Never underestimate the power of type. You may not realize it, but each time you observe an ad on the subway, read a flyer posted at your local coffee joint, or flip through the pages of your favorite magazine – the fonts used there are affecting the way in which you perceive the information. And the web is no exception to this rule: fonts have an enormous effect on the feeling your website gives its visitors. A good font choice will make a web site’s design really pop as well as enforce its overall message. Conversely, a bad font choice can drastically diminish the effectiveness of your website. This blog post will aim to educate readers about the basics of font usage by presenting a) the four main font categories, b) a set of questions to ask yourself when choosing fonts, c) DOs and DONTs for general font usage, and d) a handful of great websites for free fonts and other resources. Enjoy!
Depending on whom you talk to about this topic, you might be told that there are anywhere from four to fifteen categories that fonts fall into. For simplicity’s sake and in the interest of time, I will cover only the four main font categories. I feel much can be gained from familiarizing yourself with these four categories alone. The four categories are serif, sans-serif, script, and decorative.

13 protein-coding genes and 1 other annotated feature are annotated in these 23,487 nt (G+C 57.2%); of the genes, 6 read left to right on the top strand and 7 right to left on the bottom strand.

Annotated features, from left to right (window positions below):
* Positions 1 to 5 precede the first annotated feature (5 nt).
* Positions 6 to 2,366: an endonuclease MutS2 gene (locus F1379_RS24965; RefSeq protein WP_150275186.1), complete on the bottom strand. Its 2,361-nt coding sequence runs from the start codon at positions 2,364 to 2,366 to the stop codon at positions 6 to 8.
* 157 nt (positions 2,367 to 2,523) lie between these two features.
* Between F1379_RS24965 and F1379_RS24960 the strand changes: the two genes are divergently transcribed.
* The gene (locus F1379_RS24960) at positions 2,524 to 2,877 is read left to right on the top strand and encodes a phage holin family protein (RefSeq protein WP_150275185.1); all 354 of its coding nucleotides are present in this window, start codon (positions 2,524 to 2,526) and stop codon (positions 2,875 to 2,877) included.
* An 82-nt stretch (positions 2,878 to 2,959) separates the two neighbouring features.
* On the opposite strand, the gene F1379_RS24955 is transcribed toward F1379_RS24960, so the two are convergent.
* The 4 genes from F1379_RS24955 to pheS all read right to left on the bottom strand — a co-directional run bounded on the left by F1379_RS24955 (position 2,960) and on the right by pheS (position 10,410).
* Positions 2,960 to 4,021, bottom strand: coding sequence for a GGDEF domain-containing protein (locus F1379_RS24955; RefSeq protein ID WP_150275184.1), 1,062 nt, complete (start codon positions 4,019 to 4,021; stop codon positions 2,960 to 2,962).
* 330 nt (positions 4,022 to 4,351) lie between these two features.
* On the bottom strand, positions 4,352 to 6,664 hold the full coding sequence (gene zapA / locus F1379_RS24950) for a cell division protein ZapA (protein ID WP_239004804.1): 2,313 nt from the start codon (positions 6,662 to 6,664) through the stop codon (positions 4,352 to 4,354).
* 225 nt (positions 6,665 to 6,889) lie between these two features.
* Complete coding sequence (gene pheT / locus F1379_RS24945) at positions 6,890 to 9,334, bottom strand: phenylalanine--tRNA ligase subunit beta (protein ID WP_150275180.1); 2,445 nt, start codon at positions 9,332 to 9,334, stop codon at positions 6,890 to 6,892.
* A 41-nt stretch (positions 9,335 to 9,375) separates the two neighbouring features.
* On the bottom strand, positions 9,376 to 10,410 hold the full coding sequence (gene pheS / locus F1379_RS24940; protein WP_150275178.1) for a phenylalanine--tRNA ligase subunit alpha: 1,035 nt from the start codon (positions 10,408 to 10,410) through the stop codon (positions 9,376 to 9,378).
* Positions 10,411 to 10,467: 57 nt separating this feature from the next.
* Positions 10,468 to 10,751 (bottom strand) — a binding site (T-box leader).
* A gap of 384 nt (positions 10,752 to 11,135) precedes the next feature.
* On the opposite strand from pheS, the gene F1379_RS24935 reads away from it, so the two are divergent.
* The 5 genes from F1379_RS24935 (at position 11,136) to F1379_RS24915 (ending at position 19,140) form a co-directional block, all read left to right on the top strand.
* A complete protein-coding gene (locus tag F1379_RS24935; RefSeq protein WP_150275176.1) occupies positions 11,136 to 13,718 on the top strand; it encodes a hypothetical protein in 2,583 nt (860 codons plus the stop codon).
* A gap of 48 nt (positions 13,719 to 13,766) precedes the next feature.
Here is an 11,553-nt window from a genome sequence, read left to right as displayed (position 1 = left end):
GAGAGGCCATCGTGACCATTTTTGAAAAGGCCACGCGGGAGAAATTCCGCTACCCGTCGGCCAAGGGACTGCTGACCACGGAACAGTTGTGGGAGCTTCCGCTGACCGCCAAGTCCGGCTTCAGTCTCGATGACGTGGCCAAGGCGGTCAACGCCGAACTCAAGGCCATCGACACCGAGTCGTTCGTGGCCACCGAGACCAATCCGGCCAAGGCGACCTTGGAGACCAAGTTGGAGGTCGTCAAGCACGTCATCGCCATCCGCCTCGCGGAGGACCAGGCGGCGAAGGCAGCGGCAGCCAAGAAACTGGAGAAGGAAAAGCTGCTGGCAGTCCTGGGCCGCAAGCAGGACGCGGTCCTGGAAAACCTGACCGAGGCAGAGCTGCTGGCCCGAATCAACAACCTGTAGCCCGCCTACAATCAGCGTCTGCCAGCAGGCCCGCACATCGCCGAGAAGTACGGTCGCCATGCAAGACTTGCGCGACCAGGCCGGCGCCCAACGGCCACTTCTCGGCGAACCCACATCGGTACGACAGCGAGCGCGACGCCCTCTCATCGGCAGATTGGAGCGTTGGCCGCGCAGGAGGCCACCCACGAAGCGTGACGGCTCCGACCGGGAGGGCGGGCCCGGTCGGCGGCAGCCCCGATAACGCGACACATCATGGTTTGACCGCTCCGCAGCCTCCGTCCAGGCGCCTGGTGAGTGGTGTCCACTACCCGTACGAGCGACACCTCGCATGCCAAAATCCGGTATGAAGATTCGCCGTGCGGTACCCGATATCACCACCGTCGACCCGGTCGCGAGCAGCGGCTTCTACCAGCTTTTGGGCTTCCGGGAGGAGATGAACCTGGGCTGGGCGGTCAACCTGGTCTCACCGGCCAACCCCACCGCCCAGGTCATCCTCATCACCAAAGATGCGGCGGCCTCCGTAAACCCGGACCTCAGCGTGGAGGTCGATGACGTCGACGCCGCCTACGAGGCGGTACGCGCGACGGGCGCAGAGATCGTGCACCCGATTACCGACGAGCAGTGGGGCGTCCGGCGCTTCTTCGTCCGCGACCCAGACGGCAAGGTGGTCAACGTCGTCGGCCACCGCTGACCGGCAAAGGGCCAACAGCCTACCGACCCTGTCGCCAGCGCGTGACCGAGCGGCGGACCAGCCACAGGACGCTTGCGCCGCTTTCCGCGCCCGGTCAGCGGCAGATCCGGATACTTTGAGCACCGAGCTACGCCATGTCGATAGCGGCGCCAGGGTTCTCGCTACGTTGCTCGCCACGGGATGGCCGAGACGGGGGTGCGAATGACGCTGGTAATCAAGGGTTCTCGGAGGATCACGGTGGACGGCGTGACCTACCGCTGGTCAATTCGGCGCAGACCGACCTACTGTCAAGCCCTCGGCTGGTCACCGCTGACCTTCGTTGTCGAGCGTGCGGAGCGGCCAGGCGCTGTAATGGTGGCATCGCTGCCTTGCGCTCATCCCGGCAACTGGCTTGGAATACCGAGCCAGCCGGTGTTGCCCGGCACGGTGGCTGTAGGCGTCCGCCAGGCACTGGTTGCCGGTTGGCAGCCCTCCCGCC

– What is a serif? As you can see in the illustration above, the serifs are the small lines (or curves, flourishes, or embellishments if you will) projecting from the main stroke of each letter. A serif font is any font whose letters contain these small curves at the end of their strokes. Within the serif family, there are three main breeds of serif-fonts: Old Style, Slab Serif and Modern. Each breed’s distinction comes from the way in which its serifs are drawn. Below is an example of each.
– characterized by its wedge-shaped serifs, as well as a greater contrast between thick and thin strokes within each letter. Old Style fonts tend to be the most proper and refined.
– characterized by thick, block-like serifs. These fonts tend to give off a hip look.
– characterized by abrupt contrast between thick and thin strokes, as well as hairline-thin serifs. Modern fonts give off a feeling of being … well, modern!
– Now that you know what serifs are, you’ve probably already guessed that sans-serif fonts are simply those fonts whose letters have no serifs – and you’d be absolutely right. The only prerequisite for joining the sans-serif club is that the strokes of your letters end with no curves, flourishes, embellishments, etc. Sans-serif fonts are typically used when there is a lot of text to read, as they are easiest on our eyes. Below are a few examples of sans-serif fonts.
– Script fonts either appear to have been written by hand (also known as “handwritten fonts”) or have their letters connected, as in a cursive or calligraphic style. A few examples are below.
– These fonts, also known as Novelty, Ornamental or Fantasy fonts, are meant to be decorative in nature and are not to be used for large amounts of text. Decorative fonts sometimes incorporate pictures into each letter, as seen below. Beware the overuse of decorative fonts!
You Gotta Ask Yourself…
Below are a few questions you might helpful in asking yourself when you’re deciding what font to use for your website.
Who is my audience?